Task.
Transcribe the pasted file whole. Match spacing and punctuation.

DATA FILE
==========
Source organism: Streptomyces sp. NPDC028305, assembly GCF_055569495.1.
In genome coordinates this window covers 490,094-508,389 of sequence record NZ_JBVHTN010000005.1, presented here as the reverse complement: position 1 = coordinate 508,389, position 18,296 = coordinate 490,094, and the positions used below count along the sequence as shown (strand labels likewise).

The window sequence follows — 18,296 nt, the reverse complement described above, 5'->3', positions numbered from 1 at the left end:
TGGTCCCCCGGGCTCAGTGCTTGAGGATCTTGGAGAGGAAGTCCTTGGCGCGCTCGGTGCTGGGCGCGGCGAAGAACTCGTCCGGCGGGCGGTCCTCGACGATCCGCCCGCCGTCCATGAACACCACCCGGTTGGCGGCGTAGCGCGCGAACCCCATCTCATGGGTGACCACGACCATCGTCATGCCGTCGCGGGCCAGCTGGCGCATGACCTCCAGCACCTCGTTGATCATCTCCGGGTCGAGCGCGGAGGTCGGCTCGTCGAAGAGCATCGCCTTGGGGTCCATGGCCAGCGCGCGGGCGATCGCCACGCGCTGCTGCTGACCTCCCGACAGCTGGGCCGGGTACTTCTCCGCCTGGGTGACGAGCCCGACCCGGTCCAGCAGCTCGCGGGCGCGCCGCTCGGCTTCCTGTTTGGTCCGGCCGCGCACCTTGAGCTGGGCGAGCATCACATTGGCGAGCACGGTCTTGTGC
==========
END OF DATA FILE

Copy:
Source organism: Streptomyces sp. NPDC028305, assembly GCF_055569495.1.
In genome coordinates this window covers 490,094-508,389 of sequence record NZ_JBVHTN010000005.1, presented here as the reverse complement: position 1 = coordinate 508,389, position 18,296 = coordinate 490,094, and the positions used below count along the sequence as shown (strand labels likewise).

The window sequence follows — 18,296 nt, the reverse complement described above, 5'->3', positions numbered from 1 at the left end:
TGGTCCCCCGGGCTCAGTGCTTGAGGATCTTGGAGAGGAAGTCCTTGGCGCGCTCGGTGCTGGGCGCGGCGAAGAACTCGTCCGGCGGGCGGTCCTCGACGATCCGCCCGCCGTCCATGAACACCACCCGGTTGGCGGCGTAGCGCGCGAACCCCATCTCATGGGTGACCACGACCATCGTCATGCCGTCGCGGGCCAGCTGGCGCATGACCTCCAGCACCTCGTTGATCATCTCCGGGTCGAGCGCGGAGGTCGGCTCGTCGAAGAGCATCGCCTTGGGGTCCATGGCCAGCGCGCGGGCGATCGCCACGCGCTGCTGCTGACCTCCCGACAGCTGGGCCGGGTACTTCTCCGCCTGGGTGACGAGCCCGACCCGGTCCAGCAGCTCGCGGGCGCGCCGCTCGGCTTCCTGTTTGGTCCGGCCGCGCACCTTGAGCTGGGCGAGCATCACATTGGCGAGCACGGTCTTGTGC